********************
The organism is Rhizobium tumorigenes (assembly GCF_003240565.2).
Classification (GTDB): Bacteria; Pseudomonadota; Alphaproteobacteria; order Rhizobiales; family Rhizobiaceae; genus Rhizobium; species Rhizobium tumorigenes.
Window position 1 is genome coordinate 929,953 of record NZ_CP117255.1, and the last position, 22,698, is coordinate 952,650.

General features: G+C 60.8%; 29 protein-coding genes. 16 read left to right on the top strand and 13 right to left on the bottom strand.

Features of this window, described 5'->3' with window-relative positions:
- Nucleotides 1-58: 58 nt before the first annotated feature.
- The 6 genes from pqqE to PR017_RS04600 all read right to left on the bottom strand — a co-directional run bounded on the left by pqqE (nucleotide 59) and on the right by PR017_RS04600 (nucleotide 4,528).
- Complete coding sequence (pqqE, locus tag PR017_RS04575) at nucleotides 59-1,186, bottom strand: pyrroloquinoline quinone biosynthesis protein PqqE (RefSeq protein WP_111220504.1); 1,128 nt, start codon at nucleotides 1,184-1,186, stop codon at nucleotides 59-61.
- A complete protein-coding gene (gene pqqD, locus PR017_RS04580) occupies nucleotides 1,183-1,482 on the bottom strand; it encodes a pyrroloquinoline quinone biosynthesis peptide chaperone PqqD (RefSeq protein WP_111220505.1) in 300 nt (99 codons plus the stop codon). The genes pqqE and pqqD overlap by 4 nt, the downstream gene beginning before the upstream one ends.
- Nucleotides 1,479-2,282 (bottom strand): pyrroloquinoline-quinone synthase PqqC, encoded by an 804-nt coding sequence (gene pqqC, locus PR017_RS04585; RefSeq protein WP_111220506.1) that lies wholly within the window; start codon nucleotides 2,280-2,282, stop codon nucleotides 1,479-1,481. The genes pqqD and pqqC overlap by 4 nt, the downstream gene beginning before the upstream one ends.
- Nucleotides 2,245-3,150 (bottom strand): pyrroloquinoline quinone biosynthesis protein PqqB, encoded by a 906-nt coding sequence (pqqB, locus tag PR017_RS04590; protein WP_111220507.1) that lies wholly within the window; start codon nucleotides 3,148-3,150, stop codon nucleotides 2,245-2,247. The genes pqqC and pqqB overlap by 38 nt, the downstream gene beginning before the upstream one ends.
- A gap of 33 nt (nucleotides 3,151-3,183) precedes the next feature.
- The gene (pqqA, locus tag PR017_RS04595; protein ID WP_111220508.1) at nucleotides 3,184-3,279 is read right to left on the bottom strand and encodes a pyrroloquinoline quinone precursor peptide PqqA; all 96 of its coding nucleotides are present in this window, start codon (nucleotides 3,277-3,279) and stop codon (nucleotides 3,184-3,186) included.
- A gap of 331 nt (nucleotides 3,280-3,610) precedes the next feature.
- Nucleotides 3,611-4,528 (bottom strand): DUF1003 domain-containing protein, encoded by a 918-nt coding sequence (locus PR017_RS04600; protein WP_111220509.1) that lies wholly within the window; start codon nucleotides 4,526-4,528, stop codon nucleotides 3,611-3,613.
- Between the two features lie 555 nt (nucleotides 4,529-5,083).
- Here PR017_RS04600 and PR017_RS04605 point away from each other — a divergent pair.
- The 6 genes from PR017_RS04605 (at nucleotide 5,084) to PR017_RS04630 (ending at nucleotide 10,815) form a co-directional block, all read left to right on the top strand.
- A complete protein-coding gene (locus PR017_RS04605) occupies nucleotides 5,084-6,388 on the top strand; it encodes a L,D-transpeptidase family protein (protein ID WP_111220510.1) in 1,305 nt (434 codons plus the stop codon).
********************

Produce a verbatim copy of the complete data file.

The organism is Rhizobium tumorigenes (assembly GCF_003240565.2).
Classification (GTDB): Bacteria; Pseudomonadota; Alphaproteobacteria; order Rhizobiales; family Rhizobiaceae; genus Rhizobium; species Rhizobium tumorigenes.
Window position 1 is genome coordinate 929,953 of record NZ_CP117255.1, and the last position, 22,698, is coordinate 952,650.

General features: G+C 60.8%; 29 protein-coding genes. 16 read left to right on the top strand and 13 right to left on the bottom strand.

Features of this window, described 5'->3' with window-relative positions:
- Nucleotides 1-58: 58 nt before the first annotated feature.
- The 6 genes from pqqE to PR017_RS04600 all read right to left on the bottom strand — a co-directional run bounded on the left by pqqE (nucleotide 59) and on the right by PR017_RS04600 (nucleotide 4,528).
- Complete coding sequence (pqqE, locus tag PR017_RS04575) at nucleotides 59-1,186, bottom strand: pyrroloquinoline quinone biosynthesis protein PqqE (RefSeq protein WP_111220504.1); 1,128 nt, start codon at nucleotides 1,184-1,186, stop codon at nucleotides 59-61.
- A complete protein-coding gene (gene pqqD, locus PR017_RS04580) occupies nucleotides 1,183-1,482 on the bottom strand; it encodes a pyrroloquinoline quinone biosynthesis peptide chaperone PqqD (RefSeq protein WP_111220505.1) in 300 nt (99 codons plus the stop codon). The genes pqqE and pqqD overlap by 4 nt, the downstream gene beginning before the upstream one ends.
- Nucleotides 1,479-2,282 (bottom strand): pyrroloquinoline-quinone synthase PqqC, encoded by an 804-nt coding sequence (gene pqqC, locus PR017_RS04585; RefSeq protein WP_111220506.1) that lies wholly within the window; start codon nucleotides 2,280-2,282, stop codon nucleotides 1,479-1,481. The genes pqqD and pqqC overlap by 4 nt, the downstream gene beginning before the upstream one ends.
- Nucleotides 2,245-3,150 (bottom strand): pyrroloquinoline quinone biosynthesis protein PqqB, encoded by a 906-nt coding sequence (pqqB, locus tag PR017_RS04590; protein WP_111220507.1) that lies wholly within the window; start codon nucleotides 3,148-3,150, stop codon nucleotides 2,245-2,247. The genes pqqC and pqqB overlap by 38 nt, the downstream gene beginning before the upstream one ends.
- A gap of 33 nt (nucleotides 3,151-3,183) precedes the next feature.
- The gene (pqqA, locus tag PR017_RS04595; protein ID WP_111220508.1) at nucleotides 3,184-3,279 is read right to left on the bottom strand and encodes a pyrroloquinoline quinone precursor peptide PqqA; all 96 of its coding nucleotides are present in this window, start codon (nucleotides 3,277-3,279) and stop codon (nucleotides 3,184-3,186) included.
- A gap of 331 nt (nucleotides 3,280-3,610) precedes the next feature.
- Nucleotides 3,611-4,528 (bottom strand): DUF1003 domain-containing protein, encoded by a 918-nt coding sequence (locus PR017_RS04600; protein WP_111220509.1) that lies wholly within the window; start codon nucleotides 4,526-4,528, stop codon nucleotides 3,611-3,613.
- Between the two features lie 555 nt (nucleotides 4,529-5,083).
- Here PR017_RS04600 and PR017_RS04605 point away from each other — a divergent pair.
- The 6 genes from PR017_RS04605 (at nucleotide 5,084) to PR017_RS04630 (ending at nucleotide 10,815) form a co-directional block, all read left to right on the top strand.
- A complete protein-coding gene (locus PR017_RS04605) occupies nucleotides 5,084-6,388 on the top strand; it encodes a L,D-transpeptidase family protein (protein ID WP_111220510.1) in 1,305 nt (434 codons plus the stop codon).